The Millennial Homemaker

The musings of a Stay at Home Mom

Pearls of Crimson

Here’s my original writing that has since been edited and published in the “Cranberry Christmas” e-book.  It is available for purchase at the Old Schoolhouse Magazine website: http://www.tosmag.com. I hope you enjoy my un-edited article.

Pearls of Crimson

Beneath the acres of sandy peat, acidic soil, and water lay hundreds of miles of intertwined vines of America’s crimson pearls. These red jewels of nature patiently blossom through the late frost of spring, and the hazy summer, awaiting full maturity by the cusp of fall. The water-filled “bogs” are the fields that cradle the fruit, carefully tended as the harvesters set forth to gather the coveted reward: the Cranberry.

The Cranberry has been planted and harvested for hundreds of years. This tiny, tart, red fruit had been a staple to the diet of indigenous members of the North American continent, and the early settlers of Europe discovered the fruit’s healing properties against diseases like scurvy. Today, scientists and engineers are learning that the Cranberry has some amazing power packed within its shiny red coating.

The inside of a Cranberry holds some of the world’s best healing agents such as vitamin C and fiber. These little gems of antioxidant power can fight off infections, boost the immune system, and restore balance at the cellular level. The ammunition of antioxidants also helps to ward off heart disease, cancer, diabetes, and ulcers.

The Cranberry may be considered as the “mitochondria” of all fruit; it is a powerhouse of energy that replenishes the weary body through the removal of free radicals and the resurgence of essential nutrients. The Cranberry contains a phytochemical called proanthocyanidin to help protect the cells from free radical damage. Other important free radical fighting phytochemicals include quercitin, an anti-inflammatory agent, and myricetin, an iron-binding, anti-inflammatory agent. They also contain hippuric acid, which promotes an anti-bacterial response, and may also help with arthritis.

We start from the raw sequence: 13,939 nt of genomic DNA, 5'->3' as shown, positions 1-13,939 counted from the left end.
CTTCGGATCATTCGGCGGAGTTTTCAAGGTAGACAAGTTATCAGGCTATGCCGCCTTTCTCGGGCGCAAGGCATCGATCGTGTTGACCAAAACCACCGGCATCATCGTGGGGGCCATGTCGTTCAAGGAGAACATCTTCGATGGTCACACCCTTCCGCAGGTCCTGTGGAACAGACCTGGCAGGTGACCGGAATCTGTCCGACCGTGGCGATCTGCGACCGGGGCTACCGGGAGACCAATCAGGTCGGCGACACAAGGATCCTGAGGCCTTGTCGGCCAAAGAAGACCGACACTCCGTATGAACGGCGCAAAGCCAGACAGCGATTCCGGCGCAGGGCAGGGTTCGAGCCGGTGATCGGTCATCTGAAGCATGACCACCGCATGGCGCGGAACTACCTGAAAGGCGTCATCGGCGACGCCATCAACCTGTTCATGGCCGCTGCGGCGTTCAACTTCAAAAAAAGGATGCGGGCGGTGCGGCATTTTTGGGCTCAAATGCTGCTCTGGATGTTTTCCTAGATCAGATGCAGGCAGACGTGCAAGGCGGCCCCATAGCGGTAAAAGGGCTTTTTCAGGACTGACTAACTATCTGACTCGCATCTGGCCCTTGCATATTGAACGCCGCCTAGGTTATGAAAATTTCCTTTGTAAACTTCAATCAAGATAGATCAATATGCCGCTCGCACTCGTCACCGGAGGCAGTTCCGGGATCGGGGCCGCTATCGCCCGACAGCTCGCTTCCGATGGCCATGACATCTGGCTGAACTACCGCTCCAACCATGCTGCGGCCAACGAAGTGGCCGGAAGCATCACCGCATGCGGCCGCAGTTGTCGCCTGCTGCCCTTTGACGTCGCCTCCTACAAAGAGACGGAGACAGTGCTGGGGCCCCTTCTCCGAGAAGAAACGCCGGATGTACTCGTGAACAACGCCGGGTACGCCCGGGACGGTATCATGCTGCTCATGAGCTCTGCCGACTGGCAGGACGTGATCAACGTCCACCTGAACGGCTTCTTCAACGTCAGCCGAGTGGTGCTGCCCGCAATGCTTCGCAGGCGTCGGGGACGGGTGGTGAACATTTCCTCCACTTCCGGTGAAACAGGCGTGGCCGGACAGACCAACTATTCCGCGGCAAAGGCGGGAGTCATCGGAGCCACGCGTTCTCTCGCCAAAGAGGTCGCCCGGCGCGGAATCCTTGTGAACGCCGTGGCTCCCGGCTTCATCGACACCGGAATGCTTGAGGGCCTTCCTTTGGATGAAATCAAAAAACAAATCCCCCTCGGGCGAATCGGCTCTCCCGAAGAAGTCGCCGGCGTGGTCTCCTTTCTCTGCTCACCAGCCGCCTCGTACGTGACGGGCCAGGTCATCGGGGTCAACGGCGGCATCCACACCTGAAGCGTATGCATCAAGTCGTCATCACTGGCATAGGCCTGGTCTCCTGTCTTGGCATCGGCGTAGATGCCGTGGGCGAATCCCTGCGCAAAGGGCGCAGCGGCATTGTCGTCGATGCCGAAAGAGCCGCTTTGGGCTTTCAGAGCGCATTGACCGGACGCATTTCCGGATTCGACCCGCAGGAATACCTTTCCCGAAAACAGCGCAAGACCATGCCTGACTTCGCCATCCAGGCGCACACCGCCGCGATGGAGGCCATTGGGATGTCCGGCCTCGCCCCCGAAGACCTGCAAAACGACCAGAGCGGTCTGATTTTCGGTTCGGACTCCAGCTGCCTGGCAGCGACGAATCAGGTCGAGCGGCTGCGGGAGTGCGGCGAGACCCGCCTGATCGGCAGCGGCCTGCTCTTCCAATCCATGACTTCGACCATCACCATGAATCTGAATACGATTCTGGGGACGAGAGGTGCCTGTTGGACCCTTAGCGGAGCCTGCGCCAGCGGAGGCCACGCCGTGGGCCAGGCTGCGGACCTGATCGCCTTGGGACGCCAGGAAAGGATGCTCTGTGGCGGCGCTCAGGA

A recent study by the Worcester Polytechnic Institute (Science Daily, 2010) found that cranberry juice cocktail has blocked a bacterial strain called Staphylococcus aureus from forming an infection. These drug-resistant bacteria are creating havoc among hospitals, nursing homes, and other community sources. These types of scientific studies show promise of using a natural remedy, such as Cranberry juice, to help prevent bacterial-infected outbreaks of communicable diseases.

One of the popular ways to enjoy the benefits of cranberries is to drink a juice cocktail. Cranberry juice is well-known for its ability to prevent, or sometimes treat, urinary tract infections. Some people may not know that cranberries are used for other reasons beyond its stellar nutritional value. Cranberries may also be used in lotions and soaps; dried cranberries are gathered into vases for aesthetic home décor; fermented cranberries are transformed into wine; and, health supplements have created a cranberry extract in pill form! For the chocolate lover there are also chocolate-coated cranberry treats for a semi-healthy indulgence.

Who would have known that Cranberries are such amazing little fruit? Designed by an amazing Creator, this unique red berry holds nutritional and healing properties that have recently captured the attention of the scientific world. These pearls of crimson lay vast across the northern plains, awaiting their harvest to fulfill their duty for sustenance, for health, and for pleasure.

References:

http://www.cranberries.org/resources/links.html

http://www.cranberries.org/cranberries/grow_intro.html

http://www.wiscran.org/health_benefits_0003/positively_good_for_you_0019.html

http://www.wiscran.org/about_cranberries_0002/cranberry_facts_0029.html

http://www.phytochemicals.info/phytochemicals/proanthocyanidins.php

Worcester Polytechnic Institute (2010, September 3). Cranberry juice shows promise blocking Staph infections. ScienceDaily. Retrieved September 14, 2010, from http://www.sciencedaily.com­ /releases/2010/09/100901132233.htm

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